Poll: Concern about climate change declines
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Climate change no longer ranks first on the list of what Americans see as the world's biggest environmental problem, according to a new Washington Post-Stanford University poll.
Just 18 percent of those polled name it as their top environmental concern. That compares with 33 percent who said so in 2007, amid publicity about a major U.N. climate report and Al Gore's Oscar-winning documentary about global warming. Today, 27 percent identify water and air pollution as the world's most pressing environmental issue.
Still, Americans continue to see climate change as a threat, caused in part by human activity, and they think government and businesses should do more to address it. Nearly three-quarters say the Earth is warming, and just as many say they believe that temperatures will continue to rise if nothing is done, according to the poll.
The findings, along with follow-up interviews with some respondents, indicate that Washington's decision to shelve climate policy means that the issue has receded -- even though many people link recent dramatic weather events to global warming. And they may help explain why elected officials feel little pressure to impose curbs on greenhouse gas emissions.
"I really don't give it a thought," said Wendy Stewart, a 46-year-old bookkeeper in New York. Although she thinks warmer winters and summers are signs of climate change, she has noticed that political leaders don't bring up the subject. "I've never heard them speak on global warming," she said. "I've never heard them elaborate on it."
Michael Joseph, 20, a student at the Wentworth Institute of Technology in Boston, said he sees extreme weather-related events such as the Colorado wildfires and the derecho storm that struck Washington last week as "having something to do with climate change." But, like Ms. Stewart, he added, "I don't really hear about it that much."
The poll, conducted by phone between June 13 and 21, included 804 adults nationwide and has a margin of error of 4.5 percentage points.
Some who feel passionately about the issue say they have noticed that President Barack Obama is no longer pushing a bill that would limit greenhouse gas emissions and allow emitters to trade pollution credits, a system known as "cap and trade." That proposal stalled in the Senate in 2010.
"I know that he has to pick his battles," said Margaret Foshee, 52, of Arlington, Va., who works in a ski shop after spending much of her career as a nurse. Describing herself as "a big Obama supporter," Ms. Foshee said she hopes the president will do more to address climate change if he wins a second term. "If you don't take a stand on this, we're all doomed. . . . We've got to do something even if no one else's doing it. America should be a leader on a project like this."
Seventy-eight percent of those polled say global warming will be a serious problem if left alone, with 55 percent saying the U.S. government should do "a great deal" or "quite a bit" about it. Sixty-one percent say the same of American businesses. Just 18 percent say the government is doing enough to solve the problem; 13 percent say businesses are taking sufficient action.
While concern about warming crosses party lines, the intensity is sharply different. More than half of Democrats say it will be "very serious" if no action is taken, compared with 23 percent of Republicans and more than a third of independents.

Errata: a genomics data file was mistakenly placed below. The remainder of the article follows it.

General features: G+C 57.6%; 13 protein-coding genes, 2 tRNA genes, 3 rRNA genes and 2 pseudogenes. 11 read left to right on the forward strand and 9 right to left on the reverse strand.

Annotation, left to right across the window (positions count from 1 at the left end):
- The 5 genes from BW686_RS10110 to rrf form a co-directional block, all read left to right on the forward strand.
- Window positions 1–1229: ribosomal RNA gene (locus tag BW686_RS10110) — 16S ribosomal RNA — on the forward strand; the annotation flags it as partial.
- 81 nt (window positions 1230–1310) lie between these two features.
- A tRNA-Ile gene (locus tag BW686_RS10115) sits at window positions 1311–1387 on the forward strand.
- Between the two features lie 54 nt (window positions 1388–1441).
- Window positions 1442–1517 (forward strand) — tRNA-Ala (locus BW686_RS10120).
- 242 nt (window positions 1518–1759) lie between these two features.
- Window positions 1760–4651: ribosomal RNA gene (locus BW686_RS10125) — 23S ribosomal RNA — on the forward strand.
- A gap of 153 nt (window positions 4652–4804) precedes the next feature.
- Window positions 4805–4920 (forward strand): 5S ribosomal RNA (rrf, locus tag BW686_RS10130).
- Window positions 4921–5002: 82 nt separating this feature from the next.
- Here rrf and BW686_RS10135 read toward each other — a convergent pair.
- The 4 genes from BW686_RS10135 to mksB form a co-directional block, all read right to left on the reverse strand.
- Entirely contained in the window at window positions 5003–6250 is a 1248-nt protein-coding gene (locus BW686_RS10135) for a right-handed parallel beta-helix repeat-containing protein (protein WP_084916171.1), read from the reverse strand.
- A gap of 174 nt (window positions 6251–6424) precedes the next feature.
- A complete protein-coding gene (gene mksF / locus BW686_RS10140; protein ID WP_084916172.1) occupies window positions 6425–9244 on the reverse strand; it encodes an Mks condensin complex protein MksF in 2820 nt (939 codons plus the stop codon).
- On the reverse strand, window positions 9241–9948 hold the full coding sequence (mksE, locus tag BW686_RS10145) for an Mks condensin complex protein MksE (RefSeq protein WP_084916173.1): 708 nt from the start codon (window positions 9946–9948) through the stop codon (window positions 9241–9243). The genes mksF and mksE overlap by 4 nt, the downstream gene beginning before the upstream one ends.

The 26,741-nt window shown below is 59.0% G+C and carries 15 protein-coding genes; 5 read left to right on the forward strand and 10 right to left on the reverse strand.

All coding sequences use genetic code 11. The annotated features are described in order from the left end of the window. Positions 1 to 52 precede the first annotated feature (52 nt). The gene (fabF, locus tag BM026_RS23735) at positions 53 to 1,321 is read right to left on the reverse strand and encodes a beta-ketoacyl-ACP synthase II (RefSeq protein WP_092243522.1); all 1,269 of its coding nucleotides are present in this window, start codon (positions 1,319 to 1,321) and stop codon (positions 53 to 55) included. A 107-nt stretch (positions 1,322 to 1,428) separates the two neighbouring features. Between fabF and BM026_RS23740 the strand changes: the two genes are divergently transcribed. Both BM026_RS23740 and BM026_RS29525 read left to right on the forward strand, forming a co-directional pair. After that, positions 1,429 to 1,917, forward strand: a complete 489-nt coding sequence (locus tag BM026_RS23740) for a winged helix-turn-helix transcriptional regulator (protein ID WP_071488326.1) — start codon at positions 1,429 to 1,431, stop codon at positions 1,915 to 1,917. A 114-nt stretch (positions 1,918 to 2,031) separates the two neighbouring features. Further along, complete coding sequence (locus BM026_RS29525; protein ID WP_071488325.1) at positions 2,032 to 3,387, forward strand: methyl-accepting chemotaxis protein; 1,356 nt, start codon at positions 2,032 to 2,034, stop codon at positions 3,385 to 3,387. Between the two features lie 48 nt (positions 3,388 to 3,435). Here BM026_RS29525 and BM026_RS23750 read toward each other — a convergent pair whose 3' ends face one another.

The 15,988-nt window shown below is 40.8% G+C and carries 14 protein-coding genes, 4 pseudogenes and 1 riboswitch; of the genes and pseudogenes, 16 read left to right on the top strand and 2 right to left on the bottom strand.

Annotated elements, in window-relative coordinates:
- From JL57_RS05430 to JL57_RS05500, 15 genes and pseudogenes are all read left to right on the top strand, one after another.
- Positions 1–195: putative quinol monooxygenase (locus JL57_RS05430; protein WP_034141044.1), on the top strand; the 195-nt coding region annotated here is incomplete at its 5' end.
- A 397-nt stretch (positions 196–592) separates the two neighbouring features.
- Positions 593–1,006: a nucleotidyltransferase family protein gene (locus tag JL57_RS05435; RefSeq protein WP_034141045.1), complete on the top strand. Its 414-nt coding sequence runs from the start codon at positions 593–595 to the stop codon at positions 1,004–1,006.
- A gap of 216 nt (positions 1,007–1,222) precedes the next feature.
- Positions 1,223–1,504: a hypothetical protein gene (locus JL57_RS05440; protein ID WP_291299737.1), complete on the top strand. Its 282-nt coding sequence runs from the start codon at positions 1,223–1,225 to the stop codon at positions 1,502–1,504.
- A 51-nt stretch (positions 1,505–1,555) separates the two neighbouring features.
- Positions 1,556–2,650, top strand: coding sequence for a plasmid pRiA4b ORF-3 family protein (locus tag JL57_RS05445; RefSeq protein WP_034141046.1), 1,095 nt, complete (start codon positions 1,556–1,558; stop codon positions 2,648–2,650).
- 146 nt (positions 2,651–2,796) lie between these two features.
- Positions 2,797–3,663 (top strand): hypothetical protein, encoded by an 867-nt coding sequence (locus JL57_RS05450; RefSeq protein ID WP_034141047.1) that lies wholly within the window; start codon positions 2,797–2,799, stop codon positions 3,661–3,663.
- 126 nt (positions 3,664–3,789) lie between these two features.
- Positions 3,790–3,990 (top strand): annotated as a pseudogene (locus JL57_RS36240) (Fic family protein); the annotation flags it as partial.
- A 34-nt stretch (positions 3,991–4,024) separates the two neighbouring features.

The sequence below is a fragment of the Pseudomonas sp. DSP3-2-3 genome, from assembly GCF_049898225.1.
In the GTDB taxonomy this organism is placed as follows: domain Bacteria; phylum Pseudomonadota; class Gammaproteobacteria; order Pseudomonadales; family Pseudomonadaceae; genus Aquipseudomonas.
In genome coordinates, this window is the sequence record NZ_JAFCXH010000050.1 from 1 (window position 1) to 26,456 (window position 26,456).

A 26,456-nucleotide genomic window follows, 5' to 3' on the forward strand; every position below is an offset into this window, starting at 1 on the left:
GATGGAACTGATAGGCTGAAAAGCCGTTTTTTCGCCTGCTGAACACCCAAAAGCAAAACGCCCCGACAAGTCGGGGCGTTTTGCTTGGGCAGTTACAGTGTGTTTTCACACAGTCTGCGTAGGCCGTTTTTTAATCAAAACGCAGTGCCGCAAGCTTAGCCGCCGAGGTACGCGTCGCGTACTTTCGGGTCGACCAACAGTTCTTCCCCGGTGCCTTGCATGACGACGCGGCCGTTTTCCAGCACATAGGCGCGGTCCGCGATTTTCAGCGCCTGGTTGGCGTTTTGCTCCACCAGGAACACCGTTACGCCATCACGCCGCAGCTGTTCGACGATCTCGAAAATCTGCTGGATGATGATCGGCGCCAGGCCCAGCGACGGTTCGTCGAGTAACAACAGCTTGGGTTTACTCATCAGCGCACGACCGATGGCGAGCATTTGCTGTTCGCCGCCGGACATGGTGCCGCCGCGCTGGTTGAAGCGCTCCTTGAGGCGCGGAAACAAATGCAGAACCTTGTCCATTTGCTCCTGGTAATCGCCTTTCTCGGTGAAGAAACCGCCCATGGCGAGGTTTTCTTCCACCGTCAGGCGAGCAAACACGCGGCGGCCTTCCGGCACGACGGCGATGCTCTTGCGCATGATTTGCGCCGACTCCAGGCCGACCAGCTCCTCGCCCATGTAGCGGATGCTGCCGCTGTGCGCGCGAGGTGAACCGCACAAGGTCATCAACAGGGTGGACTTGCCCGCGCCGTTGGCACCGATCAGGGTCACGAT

There are also partisan differences in how respondents see the roles of government and business. About three-quarters of Democrats say both government and business should do "a great deal" or "quite a bit" to address global warming. A quarter of Republicans say government should do that much, and 36 percent say so about business.
And although climate legislation has little chance of passage on Capitol Hill right now, it continues to enjoy public support. Seventy-seven percent say the government should limit the amount of carbon dioxide that businesses can emit. It is a rare instance in which majorities of Democrats, Republicans and independents agree, albeit with varying intensity.
There is a widespread belief that personal actions to help halt warming would not impose too much of an individual burden. Just 12 percent say taking such action would make their lives worse, about 43 percent say it would make their lives better, and an equal number say it wouldn't make a difference.
Stanford University communications professor Jon Krosnick, whose team conducted the poll with The Post, said the survey shows that public support for action on climate change has remained level.
"There's really no movement in recent years in support for the amount of government effort they want to see put into the problem," Mr. Krosnick noted. "But clearly the salience of the issue has declined a bit, ?so? the pressure the public puts on government will be less."
Just under four in 10 polled say global warming is extremely or very important to them, the lowest percentage since 2006 and down from 52 percent in 2007. Just 10 percent say it is extremely important to them personally, down from 15 percent in 2011 and 18 percent in 2007.
"The good news is that the public understands that the global warming problem is serious, and they overwhelmingly support serious solutions. The sad news is that, with reduced mainstream-media coverage and with big polluters and their allies in the media and in Congress falsely screaming hoax, the issue is not as high a priority," said Gene Karpinski, president of the League of Conservation Voters. "But record-breaking temperatures, intense droughts and wildfires, and other climate-related disasters will hopefully be a wake-up call."
First Published July 8, 2012 12:22 am